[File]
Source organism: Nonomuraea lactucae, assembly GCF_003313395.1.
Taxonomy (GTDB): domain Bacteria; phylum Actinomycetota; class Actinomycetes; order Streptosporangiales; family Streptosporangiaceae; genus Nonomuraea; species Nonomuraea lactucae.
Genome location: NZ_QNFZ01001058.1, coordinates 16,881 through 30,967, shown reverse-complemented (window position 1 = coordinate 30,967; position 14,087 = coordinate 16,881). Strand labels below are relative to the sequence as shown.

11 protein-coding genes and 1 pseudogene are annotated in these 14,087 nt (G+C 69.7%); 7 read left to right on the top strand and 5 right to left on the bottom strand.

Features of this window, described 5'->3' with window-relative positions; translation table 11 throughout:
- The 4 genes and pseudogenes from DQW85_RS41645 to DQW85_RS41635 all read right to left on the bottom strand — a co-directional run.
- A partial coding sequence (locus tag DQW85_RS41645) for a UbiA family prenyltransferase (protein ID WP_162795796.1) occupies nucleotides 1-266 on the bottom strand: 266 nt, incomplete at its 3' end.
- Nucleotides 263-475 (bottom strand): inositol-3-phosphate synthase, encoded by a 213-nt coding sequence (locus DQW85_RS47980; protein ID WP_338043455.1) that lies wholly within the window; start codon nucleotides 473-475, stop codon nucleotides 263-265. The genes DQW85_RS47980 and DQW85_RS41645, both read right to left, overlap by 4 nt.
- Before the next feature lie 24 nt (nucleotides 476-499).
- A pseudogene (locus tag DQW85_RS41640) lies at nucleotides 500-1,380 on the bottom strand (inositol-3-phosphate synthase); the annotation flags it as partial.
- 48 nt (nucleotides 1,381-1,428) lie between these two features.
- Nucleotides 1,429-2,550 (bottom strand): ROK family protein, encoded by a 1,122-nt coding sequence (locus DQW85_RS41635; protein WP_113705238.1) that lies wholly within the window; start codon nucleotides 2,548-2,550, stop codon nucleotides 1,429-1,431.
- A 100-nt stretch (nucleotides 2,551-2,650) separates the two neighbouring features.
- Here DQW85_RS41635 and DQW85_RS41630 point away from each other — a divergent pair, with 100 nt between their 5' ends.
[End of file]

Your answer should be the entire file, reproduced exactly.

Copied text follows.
Source organism: Nonomuraea lactucae, assembly GCF_003313395.1.
Taxonomy (GTDB): domain Bacteria; phylum Actinomycetota; class Actinomycetes; order Streptosporangiales; family Streptosporangiaceae; genus Nonomuraea; species Nonomuraea lactucae.
Genome location: NZ_QNFZ01001058.1, coordinates 16,881 through 30,967, shown reverse-complemented (window position 1 = coordinate 30,967; position 14,087 = coordinate 16,881). Strand labels below are relative to the sequence as shown.

11 protein-coding genes and 1 pseudogene are annotated in these 14,087 nt (G+C 69.7%); 7 read left to right on the top strand and 5 right to left on the bottom strand.

Features of this window, described 5'->3' with window-relative positions; translation table 11 throughout:
- The 4 genes and pseudogenes from DQW85_RS41645 to DQW85_RS41635 all read right to left on the bottom strand — a co-directional run.
- A partial coding sequence (locus tag DQW85_RS41645) for a UbiA family prenyltransferase (protein ID WP_162795796.1) occupies nucleotides 1-266 on the bottom strand: 266 nt, incomplete at its 3' end.
- Nucleotides 263-475 (bottom strand): inositol-3-phosphate synthase, encoded by a 213-nt coding sequence (locus DQW85_RS47980; protein ID WP_338043455.1) that lies wholly within the window; start codon nucleotides 473-475, stop codon nucleotides 263-265. The genes DQW85_RS47980 and DQW85_RS41645, both read right to left, overlap by 4 nt.
- Before the next feature lie 24 nt (nucleotides 476-499).
- A pseudogene (locus tag DQW85_RS41640) lies at nucleotides 500-1,380 on the bottom strand (inositol-3-phosphate synthase); the annotation flags it as partial.
- 48 nt (nucleotides 1,381-1,428) lie between these two features.
- Nucleotides 1,429-2,550 (bottom strand): ROK family protein, encoded by a 1,122-nt coding sequence (locus DQW85_RS41635; protein WP_113705238.1) that lies wholly within the window; start codon nucleotides 2,548-2,550, stop codon nucleotides 1,429-1,431.
- A 100-nt stretch (nucleotides 2,551-2,650) separates the two neighbouring features.
- Here DQW85_RS41635 and DQW85_RS41630 point away from each other — a divergent pair, with 100 nt between their 5' ends.